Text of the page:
So what behaviors might constitute peer-on-peer sexual harassment? According to the OCR, if male students repeatedly taunt a female peer about her breasts, it might constitute a hostile environment. However, a comment from one student to another indicating that she has a nice figure probably does not. Similarly, a simple request for a date would not create a hostile environment, but persistent requests in an intimidating or threatening manner might.

What can educators do?
When students behave toward each other in ways that might be considered sexual harassment (meaning the behavior might deprive a student of the opportunity to fully benefit from the educational program), one conclusion seems inescapable: Doing nothing is always the wrong response! Everyone in the school building—teachers, paraprofessionals, counselors, coaches, nurses and principals—has a responsibility to be aware, informed and responsive. Beyond the administrative safeguards of written policies and procedures pertaining to sexual harassment, educators should consider the following suggestions:

  1. Be aware of your district’s policies and procedures pertaining to sexual harassment of students by students. Who is in charge of investigating allegations, and what is the procedure for filing a grievance?
  2. Send a clear and consistent message to your students that you will not tolerate harassment. When you see such behavior occurring, tell the offender to stop and take appropriate disciplinary action.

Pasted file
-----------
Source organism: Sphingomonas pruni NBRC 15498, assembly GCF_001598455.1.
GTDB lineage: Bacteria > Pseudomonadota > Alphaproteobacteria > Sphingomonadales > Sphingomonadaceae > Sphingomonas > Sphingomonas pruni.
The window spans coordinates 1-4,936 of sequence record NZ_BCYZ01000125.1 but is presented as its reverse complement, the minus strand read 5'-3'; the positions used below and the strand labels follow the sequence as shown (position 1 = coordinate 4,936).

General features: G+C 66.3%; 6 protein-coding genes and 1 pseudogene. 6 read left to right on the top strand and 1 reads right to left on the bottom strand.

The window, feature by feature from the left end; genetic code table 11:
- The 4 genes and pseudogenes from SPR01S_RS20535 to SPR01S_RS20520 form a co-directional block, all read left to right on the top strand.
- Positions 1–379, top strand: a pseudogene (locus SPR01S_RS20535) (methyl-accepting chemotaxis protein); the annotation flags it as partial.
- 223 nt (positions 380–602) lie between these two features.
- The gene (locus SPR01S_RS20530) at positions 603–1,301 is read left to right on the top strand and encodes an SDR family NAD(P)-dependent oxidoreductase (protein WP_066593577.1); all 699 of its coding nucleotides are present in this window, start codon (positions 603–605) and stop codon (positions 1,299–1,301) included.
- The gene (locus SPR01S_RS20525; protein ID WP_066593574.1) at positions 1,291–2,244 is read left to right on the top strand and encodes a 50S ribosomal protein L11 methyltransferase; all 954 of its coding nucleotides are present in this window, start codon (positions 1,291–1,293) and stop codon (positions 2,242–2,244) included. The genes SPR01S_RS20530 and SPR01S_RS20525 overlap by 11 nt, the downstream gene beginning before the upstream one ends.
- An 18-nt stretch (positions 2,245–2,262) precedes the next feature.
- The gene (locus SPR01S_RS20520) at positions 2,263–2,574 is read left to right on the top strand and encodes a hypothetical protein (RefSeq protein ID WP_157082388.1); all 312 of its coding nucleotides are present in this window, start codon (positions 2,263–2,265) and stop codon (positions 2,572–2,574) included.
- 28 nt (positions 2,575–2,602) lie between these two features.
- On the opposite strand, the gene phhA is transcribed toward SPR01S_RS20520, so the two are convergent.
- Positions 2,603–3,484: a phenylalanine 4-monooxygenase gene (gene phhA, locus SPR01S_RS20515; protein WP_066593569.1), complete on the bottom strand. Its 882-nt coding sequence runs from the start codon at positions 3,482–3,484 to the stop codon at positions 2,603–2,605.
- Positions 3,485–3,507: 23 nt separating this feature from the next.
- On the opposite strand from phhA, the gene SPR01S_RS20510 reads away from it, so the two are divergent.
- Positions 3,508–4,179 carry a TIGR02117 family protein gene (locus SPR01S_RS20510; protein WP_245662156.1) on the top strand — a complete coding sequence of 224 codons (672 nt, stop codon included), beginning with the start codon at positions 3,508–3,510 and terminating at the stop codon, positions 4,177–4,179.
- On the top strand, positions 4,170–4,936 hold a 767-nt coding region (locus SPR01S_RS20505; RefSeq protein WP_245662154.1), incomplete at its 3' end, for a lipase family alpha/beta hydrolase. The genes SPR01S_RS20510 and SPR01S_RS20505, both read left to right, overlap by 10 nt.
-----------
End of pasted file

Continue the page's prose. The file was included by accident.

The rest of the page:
3. If a student reports harassment, pay attention! Don’t minimize the student’s concerns or justify the behavior of the harassers. Avoid making statements such as “Boys will be boys,” or “You need to learn how to stand up for yourself.” Report all such complaints to the appropriate administrator and document that you’ve done so.
  4. If necessary, provide increased adult supervision of activities or environments in which incidents have occurred. Extra precautions might also be necessary in order to prevent reprisals against the victim.
  5. Incorporate age-appropriate lessons into the curriculum to increase awareness of sexual harassment and promote respect for others. One excellent resource is a videotape series called Flirting or Hurting? produced by the WGBY television station and the Wellesley College Center for Research on Women. To order a copy, call (800) 228-4630 or check out the online teacher’s guide at

The legal information provided on this website is for general purposes only. It is not intended as a substitute for individual legal advice or the provision of legal services. Accessing this information does not create an attorney-client relationship. Individual legal situations vary greatly and readers should consult directly with an attorney. Eligible ATPE members should contact the ATPE Member Legal Services Department using our online system, MLSIS.